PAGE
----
Prevent bugs

State of mind

Rather than seeking its presence

State of mind

Avoiding bugs in testing

The third principle of testing is called "Test early" [Radid 2018-3]. When attempting to apply this strategy in an extreme way, then practices are put in place to prevent bugs from appearing rather than having to write tests and run them to check if bugs have appeared.

This practice is stated in the "Agile Testing Manifesto" [Laing 2016] and is in line with the old adage "Prevention is better than cure".

This can be achieved by integrating quality from the design stage as proposed by SAFe's "Built-in Quality" value [SAFe 2021-26]. However, this prevention approach requires a certain knowledge of the impacts of an element once it is put into production: one avoids touching the embers if one knows in advance that they will burn!

This knowledge can be acquired by reading or by experience acquired in the field, as proposed by the practice of "Gemba" sessions, which can be implemented by the presence of T-Shape collaborators in the team or X-Team type teams. These configurations are theorised by the notions of "Double Loop Learning" [Argyris 1977] [Moustier 2020] and "Panarchy", the concrete implementation of which involves the automation of observables.

Application to test maturity

In terms of bug prevention, the first posture advocated by Extreme Programming [Beck 2000] and SAFe [SAFe 2021-27] is to start with testing. This posture led Kent Beck to develop TDD, which found its counterpart for User Stories with ATDD.

Other practices linked to the code also help to avoid the appearance of bugs, such as pair programming or even mob programming, or defensive programming, which consists of systematically checking for invalid ranges of parameter values when a function or web service is called, with an appropriate warning mechanism to indicate that the calling module clearly contains an error.

One can also think of the implementation of technical mechanisms that avoid doing anything at the earliest, whether it is:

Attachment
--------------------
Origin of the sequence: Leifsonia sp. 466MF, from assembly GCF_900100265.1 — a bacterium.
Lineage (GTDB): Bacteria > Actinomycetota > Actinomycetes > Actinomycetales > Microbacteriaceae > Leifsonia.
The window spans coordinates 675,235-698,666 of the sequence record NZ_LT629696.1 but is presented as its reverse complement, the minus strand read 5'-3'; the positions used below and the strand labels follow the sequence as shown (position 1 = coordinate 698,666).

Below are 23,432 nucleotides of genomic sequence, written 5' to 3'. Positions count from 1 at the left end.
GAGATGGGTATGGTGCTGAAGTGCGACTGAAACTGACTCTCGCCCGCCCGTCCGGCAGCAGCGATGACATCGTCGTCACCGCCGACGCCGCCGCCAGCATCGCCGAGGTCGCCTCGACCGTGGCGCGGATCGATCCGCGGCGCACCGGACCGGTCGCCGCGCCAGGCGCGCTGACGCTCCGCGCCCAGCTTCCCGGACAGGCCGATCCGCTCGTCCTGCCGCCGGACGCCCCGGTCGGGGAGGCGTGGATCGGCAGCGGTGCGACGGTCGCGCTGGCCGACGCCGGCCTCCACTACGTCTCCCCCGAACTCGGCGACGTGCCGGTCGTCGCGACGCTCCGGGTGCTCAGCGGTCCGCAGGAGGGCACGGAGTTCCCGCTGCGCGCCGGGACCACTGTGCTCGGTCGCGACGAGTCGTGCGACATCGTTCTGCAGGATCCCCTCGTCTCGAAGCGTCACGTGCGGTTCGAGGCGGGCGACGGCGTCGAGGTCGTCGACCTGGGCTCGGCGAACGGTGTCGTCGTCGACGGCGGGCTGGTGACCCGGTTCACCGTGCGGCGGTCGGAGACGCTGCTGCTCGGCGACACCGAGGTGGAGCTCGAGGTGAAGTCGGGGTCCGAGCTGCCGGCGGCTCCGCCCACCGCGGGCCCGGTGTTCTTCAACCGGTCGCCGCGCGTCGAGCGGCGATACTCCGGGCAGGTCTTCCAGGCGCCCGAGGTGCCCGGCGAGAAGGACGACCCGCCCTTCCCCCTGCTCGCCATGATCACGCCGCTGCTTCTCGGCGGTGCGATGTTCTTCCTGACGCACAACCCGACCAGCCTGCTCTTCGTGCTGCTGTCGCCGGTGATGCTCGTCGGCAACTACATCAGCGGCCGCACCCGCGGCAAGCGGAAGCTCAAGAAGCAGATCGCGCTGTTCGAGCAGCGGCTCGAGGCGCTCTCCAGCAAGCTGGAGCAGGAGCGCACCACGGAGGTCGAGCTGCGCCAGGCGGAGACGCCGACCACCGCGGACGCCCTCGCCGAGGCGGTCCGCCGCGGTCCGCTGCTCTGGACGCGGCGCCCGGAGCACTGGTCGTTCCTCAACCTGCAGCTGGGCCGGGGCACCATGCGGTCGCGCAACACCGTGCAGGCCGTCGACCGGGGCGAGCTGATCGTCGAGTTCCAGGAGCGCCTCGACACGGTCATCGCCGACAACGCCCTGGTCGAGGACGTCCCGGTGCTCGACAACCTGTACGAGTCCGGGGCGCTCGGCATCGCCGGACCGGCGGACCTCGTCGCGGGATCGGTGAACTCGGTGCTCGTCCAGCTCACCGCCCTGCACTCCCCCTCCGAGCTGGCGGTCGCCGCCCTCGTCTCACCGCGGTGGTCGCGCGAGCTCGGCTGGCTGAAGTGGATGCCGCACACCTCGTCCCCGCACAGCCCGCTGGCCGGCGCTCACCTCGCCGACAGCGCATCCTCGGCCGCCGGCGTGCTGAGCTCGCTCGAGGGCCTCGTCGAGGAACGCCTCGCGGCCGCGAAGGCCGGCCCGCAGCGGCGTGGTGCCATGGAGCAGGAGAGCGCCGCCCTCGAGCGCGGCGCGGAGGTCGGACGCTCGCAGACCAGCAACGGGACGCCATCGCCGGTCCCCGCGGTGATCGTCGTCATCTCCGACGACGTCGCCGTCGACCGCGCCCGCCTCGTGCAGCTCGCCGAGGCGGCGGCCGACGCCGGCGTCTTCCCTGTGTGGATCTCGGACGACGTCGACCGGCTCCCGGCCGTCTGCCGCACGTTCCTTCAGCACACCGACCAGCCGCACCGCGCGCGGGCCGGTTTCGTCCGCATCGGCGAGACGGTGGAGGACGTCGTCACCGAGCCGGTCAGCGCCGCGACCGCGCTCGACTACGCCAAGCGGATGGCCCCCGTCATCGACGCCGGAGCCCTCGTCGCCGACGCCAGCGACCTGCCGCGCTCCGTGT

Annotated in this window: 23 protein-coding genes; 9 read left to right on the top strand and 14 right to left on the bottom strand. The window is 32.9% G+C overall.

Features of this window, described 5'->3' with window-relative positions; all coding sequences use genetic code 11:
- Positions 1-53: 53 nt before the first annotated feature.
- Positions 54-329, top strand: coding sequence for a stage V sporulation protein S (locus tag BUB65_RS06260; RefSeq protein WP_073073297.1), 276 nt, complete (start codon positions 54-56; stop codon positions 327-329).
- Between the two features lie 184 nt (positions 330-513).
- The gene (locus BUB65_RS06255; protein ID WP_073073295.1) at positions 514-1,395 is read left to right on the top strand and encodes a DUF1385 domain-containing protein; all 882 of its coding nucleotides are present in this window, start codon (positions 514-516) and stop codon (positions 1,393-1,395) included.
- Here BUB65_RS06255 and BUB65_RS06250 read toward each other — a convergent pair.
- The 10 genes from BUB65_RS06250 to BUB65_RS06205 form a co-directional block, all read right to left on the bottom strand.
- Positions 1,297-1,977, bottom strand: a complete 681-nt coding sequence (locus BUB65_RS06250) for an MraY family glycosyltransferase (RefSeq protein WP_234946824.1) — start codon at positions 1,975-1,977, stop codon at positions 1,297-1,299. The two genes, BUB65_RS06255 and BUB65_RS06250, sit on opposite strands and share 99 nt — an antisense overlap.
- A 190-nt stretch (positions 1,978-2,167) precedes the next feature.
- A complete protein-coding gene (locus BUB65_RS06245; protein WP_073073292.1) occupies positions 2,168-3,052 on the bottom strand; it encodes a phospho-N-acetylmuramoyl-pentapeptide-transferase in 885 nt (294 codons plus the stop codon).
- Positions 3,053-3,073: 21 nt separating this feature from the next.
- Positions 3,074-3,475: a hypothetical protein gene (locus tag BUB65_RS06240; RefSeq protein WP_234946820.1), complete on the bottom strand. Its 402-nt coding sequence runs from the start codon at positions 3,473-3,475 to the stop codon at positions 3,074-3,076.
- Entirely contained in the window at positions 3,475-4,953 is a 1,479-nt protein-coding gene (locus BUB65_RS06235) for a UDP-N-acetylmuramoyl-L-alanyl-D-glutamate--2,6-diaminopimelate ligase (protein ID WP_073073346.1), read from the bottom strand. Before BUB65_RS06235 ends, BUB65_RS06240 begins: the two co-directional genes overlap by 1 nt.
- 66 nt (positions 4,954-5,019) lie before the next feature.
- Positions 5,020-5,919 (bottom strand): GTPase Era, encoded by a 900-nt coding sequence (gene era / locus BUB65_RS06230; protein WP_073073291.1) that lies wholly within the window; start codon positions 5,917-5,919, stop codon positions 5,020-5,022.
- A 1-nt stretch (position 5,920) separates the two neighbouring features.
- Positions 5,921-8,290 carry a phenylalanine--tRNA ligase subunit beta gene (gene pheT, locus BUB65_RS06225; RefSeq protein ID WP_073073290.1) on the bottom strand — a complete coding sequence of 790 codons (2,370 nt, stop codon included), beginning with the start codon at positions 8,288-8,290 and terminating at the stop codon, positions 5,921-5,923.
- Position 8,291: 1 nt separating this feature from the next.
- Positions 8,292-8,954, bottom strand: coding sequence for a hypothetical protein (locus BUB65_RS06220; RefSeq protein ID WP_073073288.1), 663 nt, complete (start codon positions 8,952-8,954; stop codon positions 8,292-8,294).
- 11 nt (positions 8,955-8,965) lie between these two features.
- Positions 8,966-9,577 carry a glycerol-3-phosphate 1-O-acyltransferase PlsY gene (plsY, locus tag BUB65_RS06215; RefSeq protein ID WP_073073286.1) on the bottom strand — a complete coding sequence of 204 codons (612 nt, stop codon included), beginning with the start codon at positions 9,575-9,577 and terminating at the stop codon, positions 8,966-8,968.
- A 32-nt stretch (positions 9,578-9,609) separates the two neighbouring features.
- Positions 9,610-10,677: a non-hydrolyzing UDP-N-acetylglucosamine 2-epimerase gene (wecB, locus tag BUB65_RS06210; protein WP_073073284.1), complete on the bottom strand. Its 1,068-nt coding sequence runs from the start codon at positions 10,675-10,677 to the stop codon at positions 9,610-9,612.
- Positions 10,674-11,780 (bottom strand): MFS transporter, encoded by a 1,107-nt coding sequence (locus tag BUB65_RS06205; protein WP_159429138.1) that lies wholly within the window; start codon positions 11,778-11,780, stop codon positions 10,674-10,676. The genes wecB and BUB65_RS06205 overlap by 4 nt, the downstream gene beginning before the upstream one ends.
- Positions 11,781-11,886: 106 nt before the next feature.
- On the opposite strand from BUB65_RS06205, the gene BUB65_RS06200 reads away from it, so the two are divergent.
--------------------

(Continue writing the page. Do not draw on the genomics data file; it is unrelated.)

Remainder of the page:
• with a Linter [Promyze 2021] which indicates to the developer a bug in his editor while he is writing the code
  • or during compilation or even continuous integration where blocking criteria will stop the delivery process

or any other automatic checks that allow the implementation of a "Poka Yoke" that blocks the progress of the product by highlighting the identified error.

All these practices can be grouped together in the Software Craftsmanship approach [McBreen 2002] [Martin 2008] [Moustier 2019-1] [Moustier 2020] [Kokaina 2019] with techniques such as refactoring [Fowler 1999] to make the code more maintainable.

Still in a strategy where one prefers to prevent bugs rather than check for them, one can also introduce group ideation techniques such as "3 Amigos" or "Event Storming" [Brandolini 2019] which allow the technical people to understand the particular situations to be taken into account by reducing ambiguities, and more globally, the notion of testability and "Pantesting" [Moustier 2020] to allow the whole system to integrate this quality both in the system that generates the product and in the product itself.

The strategy of preventing bugs before they appear can also be applied once the solution is in production, this is called Shift Right Testing. It consists of identifying a bug that is already present before it is detected by users: not seen, not taken! This approach is obviously more complex to implement, but it contributes to customer satisfaction, which is the primary objective of quality [ISO9000 2005].

Agilitest's position on preventing bugs

Agilitest can be part of an ATDD-type approach. However, this tool cannot be the only way to prevent bugs. Indeed, with such an approach, the test pyramid would end up pointing downwards [Craske 2020] to form what is called an "ice cream cone". Agilitest should be combined with other testing techniques, for example following the Emmental slices model [Reason 2006] [Moustier 2019-1] [Moustier 2020].

To discover the whole set of practices, click here.

To go further

  • [Argyris 1977] : Chris Argyris - « Double Loop Learning in Organizations » - Harvard Business Review - SEP/1977 -
  • [Beck 2000] : Kent Beck, Martin Fowler et Robert Martin - « Planning Extreme Programming » - Addison-Wesley - 2000 - ISBN-13: 978-0201710915
  • [Brandolini 2019] : Alberto Brandolini - « Introducing EventStorming » - Leanpub - 2019 - 
  • [Craske 2020] : Antoine Craske - AVR 2020 - “The Traditional Test Automation Pyramid, Pitfalls and Anti-patterns” - 
  • [Fowler 1999] : Martin Fowler, Kent Beck - « Refactoring: Improving the Design of Existing Code » - Addison-Wesley Professional - 1999 - ISBN 0-201-48567-2
  • [ISO9000 2005] : ISO - SEP 2005 - « Système de management de la qualité - principes essentiels et vocabulaire »
  • [Kokaina 2019] : Sallah Kokaina - « Software Craftsmanship - L’art du code et de l’agilité technique en entreprise » - Editions ENI - 2019 - ISBN : 9782409021534
  • [Laing 2016] : Samantha Laing, Karen Greaves - « Growing Agile: A Coach’s Guide to Agile Testing » - Leanpub - 2016 - 
  • [Martin 2008] : Robert C. Martin - SEP 2008 - “Clean Code a Handbook of Agile Software Craftsmanship” - ISBN : 9780359582266
  • [McBreen 2002] : Pete McBreen & Mike Hendrickson - FEV 2002 - “Software Craftsmanship: The New Imperative” -  ISBN: 9780201733860
  • [Moustier 2019-1] : Christophe Moustier – JUN 2019 – « Le test en mode agile » - ISBN 978-2-409-01943-2
© Christophe Moustier - 2021